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A View from Mexico on a New North American Trade Pact

A new historic agreement to replace the North American Free Trade Agreement (NAFTA) was recently struck between the United States, Mexico and Canada. Some are calling it “the new NAFTA” or “NAFTA 2.0” but the new deal is officially called the United States-Mexico-Canada agreement, or USMCA, in the United States. In Mexico, the Spanish translation has yet to be determined. The change of name is mainly due to Donald Trump’s insistence that it be a new deal, as in his election campaign he promised to abolish “the worst trade deal the US had ever made.” Timothy Heyman, Ramsé Gutiérrez and Jorge Marmolejo of Franklin Local Asset Management Mexico, Fixed Income, answer some questions about the implications of the new agreement for the country.

This post is also available in: French, German, Spanish

Q: How much of a surprise was the news of the US-Mexico-Canada deal?

A: It was hoped that a new deal would eventually emerge as the North America economic zone is too important in terms of the global economy (representing 28% of global GDP1) and also geopolitically for the United States. However, it was a surprise that the revised September 30 deadline to renegotiate NAFTA was met in the 48 hours of the weekend September 29-30. Canadian Prime Minister Justin Trudeau had stated that Canada “would take as long as necessary in a bid to negotiate a new NAFTA deal,” which, together with his known mutual antipathy with Trump manifested in the G20 meeting in Canada, lowered the probability of it happening by then.

Meanwhile, it should be understood that the deal has only been approved by the executive branches of each government and must be approved by the legislature in each country. It seems likely that the Mexican and Canadian legislatures will approve the deal. However, there is a residual risk that, if the Democrats were to win a majority in either the House of Representatives or Senate (or both) in the November US mid-term elections, they could oppose the deal, with the possibility that the desire for political vengeance against Trump outweigh the obvious economic advantages of the arrangement, especially as the US seems to have scored some points in the renegotiation.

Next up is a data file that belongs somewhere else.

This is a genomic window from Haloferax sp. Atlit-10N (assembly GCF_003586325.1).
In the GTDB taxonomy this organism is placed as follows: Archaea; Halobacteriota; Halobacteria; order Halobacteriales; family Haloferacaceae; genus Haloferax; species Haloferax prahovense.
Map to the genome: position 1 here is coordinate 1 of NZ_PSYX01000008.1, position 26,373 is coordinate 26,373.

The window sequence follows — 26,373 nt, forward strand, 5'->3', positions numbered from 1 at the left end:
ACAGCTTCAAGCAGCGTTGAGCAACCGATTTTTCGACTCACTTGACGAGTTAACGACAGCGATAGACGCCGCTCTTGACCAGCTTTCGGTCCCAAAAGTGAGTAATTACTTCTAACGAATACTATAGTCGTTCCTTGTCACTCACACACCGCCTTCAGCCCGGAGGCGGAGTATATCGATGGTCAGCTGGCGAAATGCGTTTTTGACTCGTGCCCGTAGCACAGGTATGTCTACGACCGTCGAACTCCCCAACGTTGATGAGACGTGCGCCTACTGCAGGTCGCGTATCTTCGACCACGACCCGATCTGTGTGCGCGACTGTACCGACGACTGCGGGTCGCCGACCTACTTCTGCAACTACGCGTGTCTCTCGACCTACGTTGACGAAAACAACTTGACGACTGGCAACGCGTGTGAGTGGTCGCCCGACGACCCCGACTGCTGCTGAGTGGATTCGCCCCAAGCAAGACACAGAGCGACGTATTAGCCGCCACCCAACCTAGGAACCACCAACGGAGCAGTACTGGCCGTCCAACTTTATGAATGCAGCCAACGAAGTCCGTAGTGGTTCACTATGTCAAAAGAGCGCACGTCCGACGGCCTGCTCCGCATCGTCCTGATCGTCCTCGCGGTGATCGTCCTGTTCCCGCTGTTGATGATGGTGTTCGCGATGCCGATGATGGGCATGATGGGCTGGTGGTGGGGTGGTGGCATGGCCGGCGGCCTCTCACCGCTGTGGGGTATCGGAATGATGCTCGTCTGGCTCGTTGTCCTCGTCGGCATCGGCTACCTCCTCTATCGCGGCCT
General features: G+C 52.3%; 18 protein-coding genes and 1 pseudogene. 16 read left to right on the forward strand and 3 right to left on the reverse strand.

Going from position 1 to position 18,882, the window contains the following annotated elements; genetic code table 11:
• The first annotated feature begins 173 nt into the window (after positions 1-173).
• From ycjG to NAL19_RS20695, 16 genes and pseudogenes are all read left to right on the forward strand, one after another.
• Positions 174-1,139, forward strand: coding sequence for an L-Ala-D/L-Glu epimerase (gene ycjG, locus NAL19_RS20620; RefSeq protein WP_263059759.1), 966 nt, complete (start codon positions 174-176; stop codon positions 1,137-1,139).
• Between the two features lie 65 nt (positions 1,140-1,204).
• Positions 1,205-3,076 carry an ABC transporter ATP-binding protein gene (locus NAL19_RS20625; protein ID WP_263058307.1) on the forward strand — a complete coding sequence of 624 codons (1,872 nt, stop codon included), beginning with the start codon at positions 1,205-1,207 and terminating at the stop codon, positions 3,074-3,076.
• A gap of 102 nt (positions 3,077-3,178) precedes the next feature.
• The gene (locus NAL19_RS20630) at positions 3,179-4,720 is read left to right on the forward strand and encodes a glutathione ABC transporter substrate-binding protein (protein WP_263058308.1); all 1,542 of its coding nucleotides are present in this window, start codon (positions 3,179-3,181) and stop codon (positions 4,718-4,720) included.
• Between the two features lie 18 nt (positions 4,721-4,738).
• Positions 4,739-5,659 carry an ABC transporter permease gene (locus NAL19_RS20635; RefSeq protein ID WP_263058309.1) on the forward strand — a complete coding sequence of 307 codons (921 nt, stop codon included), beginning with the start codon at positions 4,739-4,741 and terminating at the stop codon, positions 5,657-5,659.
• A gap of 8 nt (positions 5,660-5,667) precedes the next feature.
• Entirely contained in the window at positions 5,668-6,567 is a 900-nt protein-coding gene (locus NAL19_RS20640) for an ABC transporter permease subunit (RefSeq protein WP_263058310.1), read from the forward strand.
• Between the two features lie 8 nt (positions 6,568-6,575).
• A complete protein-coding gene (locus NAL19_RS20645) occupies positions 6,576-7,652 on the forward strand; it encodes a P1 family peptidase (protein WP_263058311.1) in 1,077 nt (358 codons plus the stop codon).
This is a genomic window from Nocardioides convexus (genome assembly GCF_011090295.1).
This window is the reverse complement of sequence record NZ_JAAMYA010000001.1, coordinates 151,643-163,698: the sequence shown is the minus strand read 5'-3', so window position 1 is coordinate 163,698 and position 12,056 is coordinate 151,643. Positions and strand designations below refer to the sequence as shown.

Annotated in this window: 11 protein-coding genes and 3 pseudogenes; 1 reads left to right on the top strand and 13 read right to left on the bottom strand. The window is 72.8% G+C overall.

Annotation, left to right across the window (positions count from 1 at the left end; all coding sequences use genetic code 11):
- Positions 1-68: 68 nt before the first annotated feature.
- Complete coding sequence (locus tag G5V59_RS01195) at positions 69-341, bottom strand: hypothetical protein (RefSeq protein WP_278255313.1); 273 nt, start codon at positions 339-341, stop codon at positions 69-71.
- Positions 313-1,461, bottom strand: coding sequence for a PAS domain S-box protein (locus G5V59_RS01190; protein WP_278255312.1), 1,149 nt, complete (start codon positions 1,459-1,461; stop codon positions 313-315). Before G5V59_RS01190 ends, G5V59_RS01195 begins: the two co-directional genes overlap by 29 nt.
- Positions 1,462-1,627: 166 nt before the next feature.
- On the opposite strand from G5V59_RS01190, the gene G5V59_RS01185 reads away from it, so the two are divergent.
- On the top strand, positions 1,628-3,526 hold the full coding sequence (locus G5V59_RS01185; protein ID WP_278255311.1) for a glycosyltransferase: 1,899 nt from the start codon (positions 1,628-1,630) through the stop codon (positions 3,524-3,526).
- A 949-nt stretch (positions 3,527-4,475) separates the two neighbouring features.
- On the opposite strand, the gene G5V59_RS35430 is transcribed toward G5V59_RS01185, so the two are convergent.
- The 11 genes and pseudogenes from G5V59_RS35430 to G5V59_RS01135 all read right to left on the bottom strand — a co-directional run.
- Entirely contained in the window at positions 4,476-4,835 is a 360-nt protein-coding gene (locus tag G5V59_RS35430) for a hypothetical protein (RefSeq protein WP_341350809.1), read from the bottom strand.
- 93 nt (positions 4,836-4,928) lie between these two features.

Q: What, in your view, are the potential investment implications for Mexico of the new deal?

A:  Since Trump was elected in November 2016, Mexican investments have been more volatile due to the possible end of NAFTA, which he had threatened during the campaign. NAFTA transformed the Mexican economy, resulting in an increase in annual average foreign investment in Mexico from US$4 billion per year up to 1993 to US$20 billion in subsequent years since NAFTA’s implementation on January 1, 1994.2

The Mexican peso has been the most affected asset, reaching an intraday low of 22 MXN/US$ after Trump’s victory. Since hitting that low level, the peso has strengthened, reaching a high of 18.5/US$ just after the deal was announced. This has made it one of the best-performing currencies against the US dollar in 2018, as it began the year at a level of 19.66/US$.3

The asset class most directly related to NAFTA is Mexican REITs (Fibras in Spanish), because many important REITs hold industrial property with tenants closely linked to the supply and logistics chain between Mexico, the United States and Canada, related most notably to the auto industry. It is significant that so far this year, Fibras have outperformed stocks.

Assuming the deal is ratified, probably some date during 2019, we think the investment implications for Mexico are generally positive, as it implies a continuation of the stable conditions of economic integration that have underpinned Mexico’s economic, industrial and commercial progress over the last 24 years. In addition, after 24 years, NAFTA has been modernized and adjusted to changing circumstances, with new sections that were not included in the original treaty spanning: energy, e-commerce, corruption, environment and labor, although some critics complain that the modernization did not go far enough.

For specific investments, in our view, this would mean a stronger peso, which has been chronically weak since the Trump election. While the full details of the agreement have not yet become available, we would assume that Mexico’s industrial, financial and commercial sectors should be beneficiaries, with REITs, for the reasons mentioned above, standing out.

The political aspects should also not be ignored. With its first openly socialist government since World War II, which also has majorities in Mexico’s House and Senate and at state level, the legal, economic, and financial framework provided by USMCA could provide an institutional counterweight to the new government, offering more confidence to investors.

Q: From what you’ve read so far, are there any aspects the media may have missed about this deal that you think investors should be aware of?